Lismore Chronology

Whilst Lismore and the Richmond River region has been settled by Europeans for almost two centuries now, the area has been home to the Bundjalung peoples for thousands of years.  Europeans first documented the region on 15 May 1770 when the coastline in the vicinity of Evans Head was mapped and described by Lieutenant James Cook on HMS Endeavour. The European history of settlement in the region began in 1842 when cedar getters moving northwards penetrated the rivers and forests of the Richmond. Shortly after this time, pastoralists from the New England tableland area began to take up runs in the area. The Richmond River provided access and led to the founding of Lismore at the furthest navigable section of the river system for ocean-going vessels. The first century of European settlement saw timber-cutters and cattle grazers followed by pioneering dairy farmers. Later settlers came from all over the globe, drawn by the natural resources, the climate, the landscape, and Lismore’s growth as a regional centre.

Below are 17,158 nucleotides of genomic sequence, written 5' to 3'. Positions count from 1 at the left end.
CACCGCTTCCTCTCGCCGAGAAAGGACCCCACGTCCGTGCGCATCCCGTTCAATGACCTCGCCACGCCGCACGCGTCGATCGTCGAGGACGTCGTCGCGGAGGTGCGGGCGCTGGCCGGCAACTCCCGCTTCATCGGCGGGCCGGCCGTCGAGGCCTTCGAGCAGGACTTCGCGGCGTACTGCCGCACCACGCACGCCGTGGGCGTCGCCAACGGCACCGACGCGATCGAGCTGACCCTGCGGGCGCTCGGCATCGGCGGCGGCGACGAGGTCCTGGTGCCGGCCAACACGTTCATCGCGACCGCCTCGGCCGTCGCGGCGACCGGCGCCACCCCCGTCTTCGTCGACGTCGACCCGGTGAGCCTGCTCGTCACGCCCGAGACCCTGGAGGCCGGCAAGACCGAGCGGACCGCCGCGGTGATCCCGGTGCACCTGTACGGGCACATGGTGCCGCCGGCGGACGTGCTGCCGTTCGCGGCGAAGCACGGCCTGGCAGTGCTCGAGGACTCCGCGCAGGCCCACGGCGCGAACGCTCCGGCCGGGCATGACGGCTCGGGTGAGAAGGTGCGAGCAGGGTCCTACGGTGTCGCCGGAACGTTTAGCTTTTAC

Check out the Timeline for some key dates in Lismore’s history.


Timber felling on the Richmond